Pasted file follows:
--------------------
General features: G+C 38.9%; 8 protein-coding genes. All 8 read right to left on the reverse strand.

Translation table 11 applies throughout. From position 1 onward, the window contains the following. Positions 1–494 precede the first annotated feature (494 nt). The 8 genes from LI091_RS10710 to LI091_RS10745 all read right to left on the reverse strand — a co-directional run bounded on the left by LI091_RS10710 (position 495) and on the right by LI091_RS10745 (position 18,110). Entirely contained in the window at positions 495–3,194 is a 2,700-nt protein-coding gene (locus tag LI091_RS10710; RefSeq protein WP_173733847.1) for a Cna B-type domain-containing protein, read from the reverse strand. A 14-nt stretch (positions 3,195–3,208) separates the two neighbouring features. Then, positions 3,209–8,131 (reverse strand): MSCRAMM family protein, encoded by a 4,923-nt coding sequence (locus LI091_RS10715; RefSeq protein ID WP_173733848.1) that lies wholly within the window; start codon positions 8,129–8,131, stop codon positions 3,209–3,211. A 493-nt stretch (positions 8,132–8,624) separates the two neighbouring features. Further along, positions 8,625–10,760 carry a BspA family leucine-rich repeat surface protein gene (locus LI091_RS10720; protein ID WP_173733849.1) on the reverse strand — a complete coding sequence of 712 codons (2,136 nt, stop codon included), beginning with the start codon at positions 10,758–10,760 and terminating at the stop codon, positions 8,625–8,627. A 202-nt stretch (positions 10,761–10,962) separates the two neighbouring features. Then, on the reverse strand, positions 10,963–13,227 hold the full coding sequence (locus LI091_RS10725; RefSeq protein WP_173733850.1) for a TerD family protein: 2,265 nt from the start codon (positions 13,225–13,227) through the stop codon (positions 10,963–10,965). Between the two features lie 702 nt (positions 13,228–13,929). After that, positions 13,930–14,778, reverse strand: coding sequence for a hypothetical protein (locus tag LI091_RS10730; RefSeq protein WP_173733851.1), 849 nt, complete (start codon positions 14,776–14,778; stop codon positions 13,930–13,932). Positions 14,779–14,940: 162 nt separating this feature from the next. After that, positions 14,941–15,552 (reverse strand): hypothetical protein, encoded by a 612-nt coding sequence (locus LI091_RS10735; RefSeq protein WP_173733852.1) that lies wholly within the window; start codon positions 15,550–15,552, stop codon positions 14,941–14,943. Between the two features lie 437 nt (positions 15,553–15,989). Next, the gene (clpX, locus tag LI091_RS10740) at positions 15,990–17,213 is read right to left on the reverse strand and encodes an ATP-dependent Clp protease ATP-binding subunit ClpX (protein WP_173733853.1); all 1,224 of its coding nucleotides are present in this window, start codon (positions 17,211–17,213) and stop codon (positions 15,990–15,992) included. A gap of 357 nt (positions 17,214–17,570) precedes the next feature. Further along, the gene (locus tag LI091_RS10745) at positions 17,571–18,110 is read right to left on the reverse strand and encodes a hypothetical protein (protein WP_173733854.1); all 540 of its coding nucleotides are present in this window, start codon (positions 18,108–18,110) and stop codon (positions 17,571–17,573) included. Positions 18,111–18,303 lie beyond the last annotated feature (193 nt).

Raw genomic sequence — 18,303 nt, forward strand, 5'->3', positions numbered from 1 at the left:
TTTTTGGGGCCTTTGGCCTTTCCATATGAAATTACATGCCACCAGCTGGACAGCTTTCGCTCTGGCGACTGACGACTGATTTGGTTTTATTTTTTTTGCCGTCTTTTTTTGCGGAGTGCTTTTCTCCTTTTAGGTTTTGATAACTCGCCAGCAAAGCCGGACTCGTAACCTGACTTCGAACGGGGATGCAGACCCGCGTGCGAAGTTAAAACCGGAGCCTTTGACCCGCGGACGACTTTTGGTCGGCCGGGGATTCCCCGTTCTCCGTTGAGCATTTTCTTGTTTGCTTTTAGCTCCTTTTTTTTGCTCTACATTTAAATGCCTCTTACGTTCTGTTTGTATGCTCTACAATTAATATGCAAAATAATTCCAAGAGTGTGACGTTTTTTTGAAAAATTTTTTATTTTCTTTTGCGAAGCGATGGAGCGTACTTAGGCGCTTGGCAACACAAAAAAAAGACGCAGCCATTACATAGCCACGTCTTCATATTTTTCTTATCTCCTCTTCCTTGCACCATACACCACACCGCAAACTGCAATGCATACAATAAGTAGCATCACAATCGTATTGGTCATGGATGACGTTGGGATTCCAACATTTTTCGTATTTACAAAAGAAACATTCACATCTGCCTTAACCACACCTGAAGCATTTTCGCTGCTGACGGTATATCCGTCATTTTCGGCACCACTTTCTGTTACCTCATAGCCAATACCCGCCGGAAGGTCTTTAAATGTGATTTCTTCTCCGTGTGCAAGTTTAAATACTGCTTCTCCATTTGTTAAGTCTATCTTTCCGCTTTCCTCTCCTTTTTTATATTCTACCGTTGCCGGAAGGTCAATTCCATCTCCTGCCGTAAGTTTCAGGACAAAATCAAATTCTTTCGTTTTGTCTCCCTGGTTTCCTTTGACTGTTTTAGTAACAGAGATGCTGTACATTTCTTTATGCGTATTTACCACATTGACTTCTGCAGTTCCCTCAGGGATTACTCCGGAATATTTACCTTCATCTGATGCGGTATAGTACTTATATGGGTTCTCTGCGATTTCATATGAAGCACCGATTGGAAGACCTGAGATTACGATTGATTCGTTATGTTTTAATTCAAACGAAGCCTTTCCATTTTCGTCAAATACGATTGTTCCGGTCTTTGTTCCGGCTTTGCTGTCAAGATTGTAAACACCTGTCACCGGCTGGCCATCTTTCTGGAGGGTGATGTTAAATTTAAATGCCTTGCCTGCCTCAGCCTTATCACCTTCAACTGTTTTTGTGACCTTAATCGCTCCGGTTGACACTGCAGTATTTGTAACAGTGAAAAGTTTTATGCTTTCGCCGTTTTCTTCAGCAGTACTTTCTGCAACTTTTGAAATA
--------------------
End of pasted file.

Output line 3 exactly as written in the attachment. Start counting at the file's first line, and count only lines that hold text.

Raw genomic sequence — 18,303 nt, forward strand, 5'->3', positions numbered from 1 at the left: